As we see the ever-widening gap between the producers and consumers of a particular kind of visible ‘culture’ and a much larger world relegated to invisibility, these efforts hint at small, hopeful bridges. The Biennale, in turn, nods to this by mounting its photos in public spaces. At 11:00 am, the city is already sizzling but Nageswara Rao Park is cool, green and quiet. On its stone benches lie middle-aged men, jobless or homeless or both, oblivious to the giant frames around them. Young footballers work out inside a gazebo. As with most exhibitions, one artist sometimes grabs you by the gut. I stand for a long time in front of Karolin Klüppel’s frames that capture the girls of matrilineal Meghalaya in whimsical moments of intense beauty. Hidden amid the clusters of bamboo, the photos somehow look organic to the park, a sort of surreal foliage.

The photographs at Lighthouse MRTS station, though, don’t stand a chance against the seediness that hangs over the station like a miasma. I step past puddles that could be rainwater or piss, and pause at a nightmarish repetition of frames where women with plastic pots wait patiently to collect water against a backdrop of multi-hued cables in a reiteration of the city’s endless loop of thirst. On the first floor, past giant blue faces, Anshika Varma’s vignettes of kuppam life are joyous. But the squalid station wins after all, mocking the patchwork colours stuck on it like band-aid.

Apparao Gallery is, of course, more amenable, and Navroze Contractor’s infectious enthusiasm illuminates his kushti series as much as the play of light and shadow. The photos are a celebration of gleaming sweat and muscles, black and white wedges of innocence and simplicity. Later, he tells the story of how his jazz photos — their close-cropped intensity a jazz-lover’s paean — ended up at the Smithsonian for the price of an air ticket home to India.

Monochromes dominate Spaces, too, the seaside gallery showing ‘Remembering Chandralekha’, a large-format exposition of the dancer’s choreography, each picture a deep dive into the heart of dance and the physicality of the body. When I go in, workers are still erecting bamboo frames and measuring distances and an immense photo of the dancer lies, vividly patient, in a pit. Curator Sadanand Menon potters about, sometimes directing the workers, sometimes taking time to explain a picture. There’s a sense of intimacy in the moment, as if you had walked backstage when the dancers were still getting their makeup on. But there is also intense drama, as Menon’s striking photograph of Chandralekha under a blazing red maple tree leaps out of a corner, or you turn and see the Dashrath Patel image of Chandralekha on her back, legs akimbo in the air, iconic white hair spread on either side, almost an upside-down Ardhamandala, exuding athleticism, eroticism and yogic power.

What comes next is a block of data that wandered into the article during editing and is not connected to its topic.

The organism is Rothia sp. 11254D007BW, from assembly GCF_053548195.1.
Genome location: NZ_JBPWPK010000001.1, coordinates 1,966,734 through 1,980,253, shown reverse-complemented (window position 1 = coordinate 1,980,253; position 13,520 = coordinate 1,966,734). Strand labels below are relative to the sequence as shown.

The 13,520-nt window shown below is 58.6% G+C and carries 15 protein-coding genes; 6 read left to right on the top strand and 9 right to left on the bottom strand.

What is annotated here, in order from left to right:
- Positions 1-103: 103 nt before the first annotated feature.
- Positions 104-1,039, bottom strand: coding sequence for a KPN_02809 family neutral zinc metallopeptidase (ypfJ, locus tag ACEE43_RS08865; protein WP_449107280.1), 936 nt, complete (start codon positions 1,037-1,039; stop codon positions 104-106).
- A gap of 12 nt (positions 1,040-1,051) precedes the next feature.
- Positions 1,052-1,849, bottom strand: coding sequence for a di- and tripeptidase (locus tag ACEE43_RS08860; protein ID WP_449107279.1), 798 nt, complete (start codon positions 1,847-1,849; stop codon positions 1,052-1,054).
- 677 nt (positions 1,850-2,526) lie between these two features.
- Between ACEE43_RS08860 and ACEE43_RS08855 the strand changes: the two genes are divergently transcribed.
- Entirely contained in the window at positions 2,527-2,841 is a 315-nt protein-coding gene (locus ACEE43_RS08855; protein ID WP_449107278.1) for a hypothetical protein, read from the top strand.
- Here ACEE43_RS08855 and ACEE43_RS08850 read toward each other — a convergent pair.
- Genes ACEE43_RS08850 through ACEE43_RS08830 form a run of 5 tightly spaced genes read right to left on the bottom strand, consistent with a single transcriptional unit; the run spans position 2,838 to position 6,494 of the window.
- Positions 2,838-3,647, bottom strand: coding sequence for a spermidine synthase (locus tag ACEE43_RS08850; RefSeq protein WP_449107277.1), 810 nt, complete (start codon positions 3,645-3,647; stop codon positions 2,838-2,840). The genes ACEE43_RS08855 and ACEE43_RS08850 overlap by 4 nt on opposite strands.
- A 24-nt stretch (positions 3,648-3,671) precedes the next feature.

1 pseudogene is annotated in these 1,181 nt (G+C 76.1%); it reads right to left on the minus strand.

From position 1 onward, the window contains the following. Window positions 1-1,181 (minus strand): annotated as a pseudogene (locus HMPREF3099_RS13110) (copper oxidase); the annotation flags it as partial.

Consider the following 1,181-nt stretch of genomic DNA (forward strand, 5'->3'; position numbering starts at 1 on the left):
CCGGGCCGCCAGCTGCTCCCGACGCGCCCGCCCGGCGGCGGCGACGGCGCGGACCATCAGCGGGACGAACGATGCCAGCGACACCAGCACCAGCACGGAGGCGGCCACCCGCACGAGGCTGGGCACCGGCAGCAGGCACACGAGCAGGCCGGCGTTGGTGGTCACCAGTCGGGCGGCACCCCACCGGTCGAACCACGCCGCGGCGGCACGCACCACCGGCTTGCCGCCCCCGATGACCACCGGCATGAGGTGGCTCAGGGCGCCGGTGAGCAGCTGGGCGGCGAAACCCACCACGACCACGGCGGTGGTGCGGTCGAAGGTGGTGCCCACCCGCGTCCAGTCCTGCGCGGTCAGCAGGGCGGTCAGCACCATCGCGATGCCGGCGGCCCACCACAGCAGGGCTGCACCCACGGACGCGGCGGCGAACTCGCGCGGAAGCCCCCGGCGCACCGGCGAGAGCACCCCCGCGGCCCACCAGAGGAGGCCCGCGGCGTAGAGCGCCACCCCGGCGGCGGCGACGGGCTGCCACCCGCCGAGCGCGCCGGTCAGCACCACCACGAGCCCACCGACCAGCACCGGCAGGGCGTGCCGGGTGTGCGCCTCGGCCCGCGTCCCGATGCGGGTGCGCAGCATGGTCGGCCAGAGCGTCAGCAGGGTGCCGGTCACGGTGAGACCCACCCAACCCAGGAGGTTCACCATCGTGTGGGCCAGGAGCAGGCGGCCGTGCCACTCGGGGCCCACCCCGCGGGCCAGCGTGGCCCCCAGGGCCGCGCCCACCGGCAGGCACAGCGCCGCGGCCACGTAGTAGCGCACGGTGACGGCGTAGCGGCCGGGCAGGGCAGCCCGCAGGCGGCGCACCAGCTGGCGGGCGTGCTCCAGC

In contrast, the drama in Gautam Bhatia’s wacky Gandhi montage is satirical. By superimposing the famous face on other bodies doing other quotidian things — Gandhi playing tennis on McEnroe’s legs or conducting Zubin Mehta’s orchestra — Bhatia gently mocks the middle-class appropriation of the Gandhi icon. I ask Bhatia how much flak he drew when he first exhibited this in the mid-90s. There were a couple of nasty comments in the Visitor’s Book, but nothing beyond that. We wonder how he would have fared had the subject been someone else and the date now. “These are dangerous times,” says Bhatia, “I might have been speaking to you from Tihar Jail.”

And so, the show goes on, and while it still can, the city steeps itself like a tea leaf in the warmth of visual imagery pouring over it.